Thinking before you speak (or act) can totally revolutionize your life. If you are a pessimist, your gut instinct might be to contribute something negative. If you pause just a second, however, you may be able to more readily overcome that tendency.

People in general will appreciate you more if you do not always contribute something extremely pessimistic or optimistic each time you open your mouth. It can be difficult, but you can train this with time. You will appear more thoughtful as well, as an added bonus.

Practice Gratitude

One of the best things anyone can do is develop a routine of practicing gratitude. You can simply sit and reflect on what and who you have in your life that you are grateful for.

When we relativize our own situation, we are much less likely to give in to total pessimism and cynicism. After all, most of us have lots to be grateful for. For example, the simple fact that you’re reading this means that you have an internet connection and a computer or phone.

Lean on Your Support System

It’s vital to have at least one person in your life who you can count on for unconditional love and support. And when you feel like you may be in the extremes of either pessimism or optimism, it can be really helpful to talk to others.

When we feel extremely up or down, other people can give us an important perspective that can help us rediscover a healthier equilibrium. Be sure to nurture your relationship with your support system—and return the favor—so that you can have this important connection when you need it.

Learn from Your Mistakes

Mistakes and failure are simply a part of life—as a matter of fact, an absolutely essential part of life. Why? Without making mistakes, we don’t progress as human beings. It’s true for schoolwork, learning a language, learning an instrument, cooking, and just about everything else.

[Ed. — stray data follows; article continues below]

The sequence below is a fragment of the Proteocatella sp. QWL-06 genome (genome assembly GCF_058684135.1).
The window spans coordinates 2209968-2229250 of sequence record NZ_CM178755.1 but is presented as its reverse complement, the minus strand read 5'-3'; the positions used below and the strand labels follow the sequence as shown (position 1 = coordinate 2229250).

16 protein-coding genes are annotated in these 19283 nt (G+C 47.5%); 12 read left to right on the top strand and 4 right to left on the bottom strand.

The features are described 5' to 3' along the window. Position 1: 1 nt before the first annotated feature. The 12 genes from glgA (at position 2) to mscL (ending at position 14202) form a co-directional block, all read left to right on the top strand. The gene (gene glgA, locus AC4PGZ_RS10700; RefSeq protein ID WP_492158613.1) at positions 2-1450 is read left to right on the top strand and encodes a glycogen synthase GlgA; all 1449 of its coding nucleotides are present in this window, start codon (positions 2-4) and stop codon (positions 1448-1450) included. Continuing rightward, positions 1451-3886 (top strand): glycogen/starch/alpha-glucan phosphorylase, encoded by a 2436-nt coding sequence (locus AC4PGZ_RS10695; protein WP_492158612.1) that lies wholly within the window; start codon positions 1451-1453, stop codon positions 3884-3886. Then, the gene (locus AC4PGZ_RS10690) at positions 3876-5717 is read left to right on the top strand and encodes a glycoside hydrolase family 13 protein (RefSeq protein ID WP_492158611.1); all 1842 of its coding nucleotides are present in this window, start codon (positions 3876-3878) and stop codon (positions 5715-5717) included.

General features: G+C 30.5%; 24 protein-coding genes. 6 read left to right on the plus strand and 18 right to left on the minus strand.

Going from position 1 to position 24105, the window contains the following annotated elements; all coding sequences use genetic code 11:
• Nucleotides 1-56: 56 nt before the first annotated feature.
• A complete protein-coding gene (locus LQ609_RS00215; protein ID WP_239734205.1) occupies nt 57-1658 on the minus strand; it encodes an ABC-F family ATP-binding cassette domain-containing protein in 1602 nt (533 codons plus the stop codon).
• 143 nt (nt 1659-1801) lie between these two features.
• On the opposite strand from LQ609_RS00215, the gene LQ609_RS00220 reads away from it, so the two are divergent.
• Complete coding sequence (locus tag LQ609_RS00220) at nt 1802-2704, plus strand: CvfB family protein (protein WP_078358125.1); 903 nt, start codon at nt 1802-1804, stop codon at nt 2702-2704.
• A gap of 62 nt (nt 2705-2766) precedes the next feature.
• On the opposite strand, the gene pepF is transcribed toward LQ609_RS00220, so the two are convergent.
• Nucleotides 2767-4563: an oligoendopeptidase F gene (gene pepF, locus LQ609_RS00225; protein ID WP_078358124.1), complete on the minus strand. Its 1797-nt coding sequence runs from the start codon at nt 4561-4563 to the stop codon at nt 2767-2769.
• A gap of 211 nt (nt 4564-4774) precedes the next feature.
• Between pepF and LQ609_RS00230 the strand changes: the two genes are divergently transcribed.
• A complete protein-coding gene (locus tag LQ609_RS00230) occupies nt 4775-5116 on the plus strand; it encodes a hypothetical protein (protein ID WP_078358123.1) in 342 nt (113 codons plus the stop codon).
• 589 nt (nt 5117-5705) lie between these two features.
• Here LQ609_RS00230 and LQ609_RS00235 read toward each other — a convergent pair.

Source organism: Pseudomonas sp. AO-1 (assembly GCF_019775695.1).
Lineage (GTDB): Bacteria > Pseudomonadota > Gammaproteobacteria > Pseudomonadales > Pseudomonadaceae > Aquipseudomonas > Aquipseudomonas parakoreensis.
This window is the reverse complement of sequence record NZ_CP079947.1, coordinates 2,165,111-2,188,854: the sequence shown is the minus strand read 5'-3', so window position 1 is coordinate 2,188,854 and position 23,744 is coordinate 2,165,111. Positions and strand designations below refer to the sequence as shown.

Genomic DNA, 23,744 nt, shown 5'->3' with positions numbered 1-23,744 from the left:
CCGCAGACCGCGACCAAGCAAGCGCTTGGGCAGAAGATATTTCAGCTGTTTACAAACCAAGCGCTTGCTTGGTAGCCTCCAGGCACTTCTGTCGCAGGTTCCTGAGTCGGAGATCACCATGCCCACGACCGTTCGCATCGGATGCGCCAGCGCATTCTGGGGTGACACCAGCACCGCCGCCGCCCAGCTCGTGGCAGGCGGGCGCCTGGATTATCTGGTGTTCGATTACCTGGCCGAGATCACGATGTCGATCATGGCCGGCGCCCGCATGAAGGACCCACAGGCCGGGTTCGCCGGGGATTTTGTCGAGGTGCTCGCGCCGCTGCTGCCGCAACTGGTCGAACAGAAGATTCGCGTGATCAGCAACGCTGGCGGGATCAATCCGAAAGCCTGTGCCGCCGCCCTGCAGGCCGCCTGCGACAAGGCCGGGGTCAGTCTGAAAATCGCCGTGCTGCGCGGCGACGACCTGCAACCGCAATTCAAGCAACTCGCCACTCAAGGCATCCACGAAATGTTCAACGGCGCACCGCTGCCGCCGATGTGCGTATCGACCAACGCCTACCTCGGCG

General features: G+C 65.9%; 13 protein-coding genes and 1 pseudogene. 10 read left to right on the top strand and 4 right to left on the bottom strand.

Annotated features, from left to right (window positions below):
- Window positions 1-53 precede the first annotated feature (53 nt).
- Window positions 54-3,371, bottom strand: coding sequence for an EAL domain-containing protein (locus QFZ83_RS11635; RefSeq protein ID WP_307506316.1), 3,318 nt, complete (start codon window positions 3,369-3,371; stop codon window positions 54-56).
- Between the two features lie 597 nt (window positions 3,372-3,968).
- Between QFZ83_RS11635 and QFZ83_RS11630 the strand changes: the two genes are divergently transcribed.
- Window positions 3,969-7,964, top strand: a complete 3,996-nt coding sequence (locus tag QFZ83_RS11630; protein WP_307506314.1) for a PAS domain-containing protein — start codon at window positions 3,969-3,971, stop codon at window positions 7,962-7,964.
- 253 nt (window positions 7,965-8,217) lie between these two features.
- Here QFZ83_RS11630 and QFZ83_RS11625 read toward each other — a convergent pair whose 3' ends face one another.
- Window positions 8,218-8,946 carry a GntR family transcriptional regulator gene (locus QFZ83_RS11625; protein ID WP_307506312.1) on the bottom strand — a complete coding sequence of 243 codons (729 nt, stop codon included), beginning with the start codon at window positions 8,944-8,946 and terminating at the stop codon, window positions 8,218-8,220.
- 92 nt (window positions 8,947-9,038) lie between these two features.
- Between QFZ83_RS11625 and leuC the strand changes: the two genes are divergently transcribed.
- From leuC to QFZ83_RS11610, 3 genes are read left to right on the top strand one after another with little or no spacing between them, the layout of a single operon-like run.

If you learn from your mistakes, you’re much more likely to have a positive and constructive view about failure, which is an important trait shared by successful people.

Laugh It Off

Humor is a wonderful tool for developing a more positive mindset. Rather than immediately complain and think only of the negative, a little levity can go a very long way. It will also have the benefit of helping the people around you feel better about the given situation.

Not taking things—including yourself—too seriously is also essential in order to not go too far in the direction of naivete and unbridled optimism.

Stay Present

Mindfulness is a great practice for staying in the present. Whether you practice meditation, deep breathing, yoga, or journaling, there are many ways to help you process what’s happening in your life and stay grounded.

Much of the consternation in our life comes from dwelling on the past or having fear or excessive hope for the future. If we can remain more focused on the present, we’ll tend to stay more balanced. 


Optimism versus pessimism: which is better? Who’s to say, really! Both optimism and pessimism have their place in our lives.

What’s most important is that we try to stay away from the extremes of one or the other. Practicing the tips above can help you stay balanced and more mentally healthy, no matter what’s going on in your life.

Photo by Mikhail Nilov